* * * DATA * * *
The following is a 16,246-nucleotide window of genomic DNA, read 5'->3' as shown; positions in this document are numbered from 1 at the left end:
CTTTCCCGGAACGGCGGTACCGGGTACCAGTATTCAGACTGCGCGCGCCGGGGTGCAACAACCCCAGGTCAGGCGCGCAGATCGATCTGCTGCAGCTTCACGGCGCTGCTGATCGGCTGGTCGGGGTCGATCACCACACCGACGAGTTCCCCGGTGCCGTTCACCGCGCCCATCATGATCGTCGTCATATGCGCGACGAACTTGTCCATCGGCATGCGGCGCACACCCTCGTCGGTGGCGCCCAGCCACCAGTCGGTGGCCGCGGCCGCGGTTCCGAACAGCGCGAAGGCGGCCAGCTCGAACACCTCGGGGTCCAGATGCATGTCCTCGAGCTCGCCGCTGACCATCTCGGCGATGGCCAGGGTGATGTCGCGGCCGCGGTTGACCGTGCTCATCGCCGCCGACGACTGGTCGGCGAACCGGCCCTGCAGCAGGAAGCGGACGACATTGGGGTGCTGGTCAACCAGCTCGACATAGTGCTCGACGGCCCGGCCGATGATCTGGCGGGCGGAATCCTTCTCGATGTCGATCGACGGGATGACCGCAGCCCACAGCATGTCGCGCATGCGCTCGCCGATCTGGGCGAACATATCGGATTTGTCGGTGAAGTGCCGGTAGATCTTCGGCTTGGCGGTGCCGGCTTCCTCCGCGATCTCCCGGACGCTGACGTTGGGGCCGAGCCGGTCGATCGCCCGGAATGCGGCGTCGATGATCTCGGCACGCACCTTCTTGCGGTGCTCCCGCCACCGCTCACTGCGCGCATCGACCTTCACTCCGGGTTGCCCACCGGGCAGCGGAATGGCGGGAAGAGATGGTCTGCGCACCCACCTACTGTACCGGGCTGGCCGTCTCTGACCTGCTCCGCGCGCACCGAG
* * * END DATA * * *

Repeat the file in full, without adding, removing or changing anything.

The following is a 16,246-nucleotide window of genomic DNA, read 5'->3' as shown; positions in this document are numbered from 1 at the left end:
CTTTCCCGGAACGGCGGTACCGGGTACCAGTATTCAGACTGCGCGCGCCGGGGTGCAACAACCCCAGGTCAGGCGCGCAGATCGATCTGCTGCAGCTTCACGGCGCTGCTGATCGGCTGGTCGGGGTCGATCACCACACCGACGAGTTCCCCGGTGCCGTTCACCGCGCCCATCATGATCGTCGTCATATGCGCGACGAACTTGTCCATCGGCATGCGGCGCACACCCTCGTCGGTGGCGCCCAGCCACCAGTCGGTGGCCGCGGCCGCGGTTCCGAACAGCGCGAAGGCGGCCAGCTCGAACACCTCGGGGTCCAGATGCATGTCCTCGAGCTCGCCGCTGACCATCTCGGCGATGGCCAGGGTGATGTCGCGGCCGCGGTTGACCGTGCTCATCGCCGCCGACGACTGGTCGGCGAACCGGCCCTGCAGCAGGAAGCGGACGACATTGGGGTGCTGGTCAACCAGCTCGACATAGTGCTCGACGGCCCGGCCGATGATCTGGCGGGCGGAATCCTTCTCGATGTCGATCGACGGGATGACCGCAGCCCACAGCATGTCGCGCATGCGCTCGCCGATCTGGGCGAACATATCGGATTTGTCGGTGAAGTGCCGGTAGATCTTCGGCTTGGCGGTGCCGGCTTCCTCCGCGATCTCCCGGACGCTGACGTTGGGGCCGAGCCGGTCGATCGCCCGGAATGCGGCGTCGATGATCTCGGCACGCACCTTCTTGCGGTGCTCCCGCCACCGCTCACTGCGCGCATCGACCTTCACTCCGGGTTGCCCACCGGGCAGCGGAATGGCGGGAAGAGATGGTCTGCGCACCCACCTACTGTACCGGGCTGGCCGTCTCTGACCTGCTCCGCGCGCACCGAG